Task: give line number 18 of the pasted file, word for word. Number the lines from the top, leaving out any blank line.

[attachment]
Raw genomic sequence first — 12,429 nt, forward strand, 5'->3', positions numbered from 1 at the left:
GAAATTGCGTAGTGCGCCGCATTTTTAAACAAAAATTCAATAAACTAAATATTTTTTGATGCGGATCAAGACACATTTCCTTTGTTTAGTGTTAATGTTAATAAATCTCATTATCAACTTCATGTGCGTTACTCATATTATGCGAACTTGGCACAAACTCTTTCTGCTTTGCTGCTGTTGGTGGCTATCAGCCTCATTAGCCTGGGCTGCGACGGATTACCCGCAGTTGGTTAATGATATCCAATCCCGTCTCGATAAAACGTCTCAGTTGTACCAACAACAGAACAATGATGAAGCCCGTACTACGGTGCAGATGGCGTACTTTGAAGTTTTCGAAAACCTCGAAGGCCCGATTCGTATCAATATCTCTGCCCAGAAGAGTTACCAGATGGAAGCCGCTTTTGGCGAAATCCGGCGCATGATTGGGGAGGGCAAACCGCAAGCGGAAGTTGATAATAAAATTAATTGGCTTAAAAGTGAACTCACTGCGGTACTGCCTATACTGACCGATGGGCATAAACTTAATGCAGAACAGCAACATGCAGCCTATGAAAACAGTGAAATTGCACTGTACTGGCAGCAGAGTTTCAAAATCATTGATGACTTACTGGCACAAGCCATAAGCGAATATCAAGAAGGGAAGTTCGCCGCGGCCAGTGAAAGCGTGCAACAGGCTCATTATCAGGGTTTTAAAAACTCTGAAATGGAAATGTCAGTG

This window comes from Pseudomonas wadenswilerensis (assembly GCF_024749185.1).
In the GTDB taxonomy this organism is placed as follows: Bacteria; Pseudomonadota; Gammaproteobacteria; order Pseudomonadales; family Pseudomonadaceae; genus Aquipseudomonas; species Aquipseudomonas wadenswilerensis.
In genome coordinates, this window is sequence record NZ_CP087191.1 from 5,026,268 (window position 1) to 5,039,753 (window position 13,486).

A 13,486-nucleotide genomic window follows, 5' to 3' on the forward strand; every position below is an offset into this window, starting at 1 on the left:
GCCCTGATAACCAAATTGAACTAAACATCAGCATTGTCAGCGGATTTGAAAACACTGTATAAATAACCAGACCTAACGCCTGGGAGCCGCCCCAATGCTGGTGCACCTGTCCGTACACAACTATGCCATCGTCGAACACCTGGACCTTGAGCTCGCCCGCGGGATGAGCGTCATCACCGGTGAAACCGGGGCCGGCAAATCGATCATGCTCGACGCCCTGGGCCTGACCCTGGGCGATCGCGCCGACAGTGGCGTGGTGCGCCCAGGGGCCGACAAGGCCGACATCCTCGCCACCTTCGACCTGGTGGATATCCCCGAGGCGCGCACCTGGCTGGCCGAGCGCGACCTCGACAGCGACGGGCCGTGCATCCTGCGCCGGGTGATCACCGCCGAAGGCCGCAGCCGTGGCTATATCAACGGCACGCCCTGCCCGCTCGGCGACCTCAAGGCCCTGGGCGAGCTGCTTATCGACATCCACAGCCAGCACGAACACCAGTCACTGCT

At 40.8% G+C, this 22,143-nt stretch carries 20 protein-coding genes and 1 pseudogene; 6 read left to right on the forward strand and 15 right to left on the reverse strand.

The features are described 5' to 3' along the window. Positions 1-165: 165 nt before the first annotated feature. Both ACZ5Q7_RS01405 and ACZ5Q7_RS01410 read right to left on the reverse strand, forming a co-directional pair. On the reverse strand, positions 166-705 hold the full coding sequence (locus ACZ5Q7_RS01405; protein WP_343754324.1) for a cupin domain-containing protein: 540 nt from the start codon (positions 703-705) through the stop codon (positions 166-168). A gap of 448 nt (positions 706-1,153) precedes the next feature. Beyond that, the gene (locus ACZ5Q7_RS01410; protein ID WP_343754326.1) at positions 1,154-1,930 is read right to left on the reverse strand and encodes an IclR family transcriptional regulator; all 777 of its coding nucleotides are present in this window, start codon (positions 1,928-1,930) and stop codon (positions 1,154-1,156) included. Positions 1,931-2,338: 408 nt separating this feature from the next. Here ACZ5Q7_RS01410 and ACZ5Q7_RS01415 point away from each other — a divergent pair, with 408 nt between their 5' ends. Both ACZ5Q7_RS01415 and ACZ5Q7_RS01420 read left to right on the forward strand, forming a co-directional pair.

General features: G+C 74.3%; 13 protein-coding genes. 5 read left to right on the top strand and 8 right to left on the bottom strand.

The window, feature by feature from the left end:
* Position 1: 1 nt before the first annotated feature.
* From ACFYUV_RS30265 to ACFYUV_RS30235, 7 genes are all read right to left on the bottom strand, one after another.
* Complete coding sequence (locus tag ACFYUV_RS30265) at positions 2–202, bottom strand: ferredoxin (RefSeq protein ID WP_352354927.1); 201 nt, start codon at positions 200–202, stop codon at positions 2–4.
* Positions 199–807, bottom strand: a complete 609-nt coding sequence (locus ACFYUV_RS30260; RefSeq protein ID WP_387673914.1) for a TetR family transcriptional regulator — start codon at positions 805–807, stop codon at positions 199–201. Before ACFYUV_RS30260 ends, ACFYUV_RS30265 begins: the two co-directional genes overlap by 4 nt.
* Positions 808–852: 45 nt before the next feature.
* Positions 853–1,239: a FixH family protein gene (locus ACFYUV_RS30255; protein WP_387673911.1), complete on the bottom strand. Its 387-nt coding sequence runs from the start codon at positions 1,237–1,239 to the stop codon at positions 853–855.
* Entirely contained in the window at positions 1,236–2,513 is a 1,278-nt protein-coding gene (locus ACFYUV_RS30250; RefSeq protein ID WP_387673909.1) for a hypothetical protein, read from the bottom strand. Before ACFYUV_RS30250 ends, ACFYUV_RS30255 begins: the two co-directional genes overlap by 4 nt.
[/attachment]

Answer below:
* Entirely contained in the window at positions 1,236–2,513 is a 1,278-nt protein-coding gene (locus ACFYUV_RS30250; RefSeq protein ID WP_387673909.1) for a hypothetical protein, read from the bottom strand. Before ACFYUV_RS30250 ends, ACFYUV_RS30255 begins: the two co-directional genes overlap by 4 nt.